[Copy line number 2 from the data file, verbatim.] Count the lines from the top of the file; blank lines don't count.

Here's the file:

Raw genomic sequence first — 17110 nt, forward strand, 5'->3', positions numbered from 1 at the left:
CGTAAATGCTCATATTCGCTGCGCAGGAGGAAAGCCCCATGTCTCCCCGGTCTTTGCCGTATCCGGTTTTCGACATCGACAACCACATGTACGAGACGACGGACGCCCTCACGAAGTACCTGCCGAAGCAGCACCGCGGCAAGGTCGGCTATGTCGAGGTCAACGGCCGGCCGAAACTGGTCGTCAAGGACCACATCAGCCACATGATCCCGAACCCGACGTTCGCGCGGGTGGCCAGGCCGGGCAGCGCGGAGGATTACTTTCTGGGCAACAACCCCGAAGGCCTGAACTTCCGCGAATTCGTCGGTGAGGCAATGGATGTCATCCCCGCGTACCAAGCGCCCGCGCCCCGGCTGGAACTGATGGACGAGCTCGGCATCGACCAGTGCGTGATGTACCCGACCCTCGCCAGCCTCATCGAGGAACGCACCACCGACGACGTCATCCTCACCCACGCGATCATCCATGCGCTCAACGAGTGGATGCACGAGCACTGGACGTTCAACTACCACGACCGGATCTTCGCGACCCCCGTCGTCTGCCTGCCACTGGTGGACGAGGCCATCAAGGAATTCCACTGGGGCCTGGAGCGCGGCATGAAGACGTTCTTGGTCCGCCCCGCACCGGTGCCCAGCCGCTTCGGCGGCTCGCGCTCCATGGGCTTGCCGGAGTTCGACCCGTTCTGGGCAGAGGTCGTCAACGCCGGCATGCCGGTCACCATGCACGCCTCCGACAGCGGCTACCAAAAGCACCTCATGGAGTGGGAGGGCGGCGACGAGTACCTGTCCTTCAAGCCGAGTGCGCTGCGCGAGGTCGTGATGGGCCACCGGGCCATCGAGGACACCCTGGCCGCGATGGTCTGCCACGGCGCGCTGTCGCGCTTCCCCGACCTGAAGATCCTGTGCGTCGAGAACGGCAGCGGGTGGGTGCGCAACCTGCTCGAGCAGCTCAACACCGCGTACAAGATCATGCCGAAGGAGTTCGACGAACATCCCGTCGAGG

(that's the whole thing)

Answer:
CGTAAATGCTCATATTCGCTGCGCAGGAGGAAAGCCCCATGTCTCCCCGGTCTTTGCCGTATCCGGTTTTCGACATCGACAACCACATGTACGAGACGACGGACGCCCTCACGAAGTACCTGCCGAAGCAGCACCGCGGCAAGGTCGGCTATGTCGAGGTCAACGGCCGGCCGAAACTGGTCGTCAAGGACCACATCAGCCACATGATCCCGAACCCGACGTTCGCGCGGGTGGCCAGGCCGGGCAGCGCGGAGGATTACTTTCTGGGCAACAACCCCGAAGGCCTGAACTTCCGCGAATTCGTCGGTGAGGCAATGGATGTCATCCCCGCGTACCAAGCGCCCGCGCCCCGGCTGGAACTGATGGACGAGCTCGGCATCGACCAGTGCGTGATGTACCCGACCCTCGCCAGCCTCATCGAGGAACGCACCACCGACGACGTCATCCTCACCCACGCGATCATCCATGCGCTCAACGAGTGGATGCACGAGCACTGGACGTTCAACTACCACGACCGGATCTTCGCGACCCCCGTCGTCTGCCTGCCACTGGTGGACGAGGCCATCAAGGAATTCCACTGGGGCCTGGAGCGCGGCATGAAGACGTTCTTGGTCCGCCCCGCACCGGTGCCCAGCCGCTTCGGCGGCTCGCGCTCCATGGGCTTGCCGGAGTTCGACCCGTTCTGGGCAGAGGTCGTCAACGCCGGCATGCCGGTCACCATGCACGCCTCCGACAGCGGCTACCAAAAGCACCTCATGGAGTGGGAGGGCGGCGACGAGTACCTGTCCTTCAAGCCGAGTGCGCTGCGCGAGGTCGTGATGGGCCACCGGGCCATCGAGGACACCCTGGCCGCGATGGTCTGCCACGGCGCGCTGTCGCGCTTCCCCGACCTGAAGATCCTGTGCGTCGAGAACGGCAGCGGGTGGGTGCGCAACCTGCTCGAGCAGCTCAACACCGCGTACAAGATCATGCCGAAGGAGTTCGACGAACATCCCGTCGAGG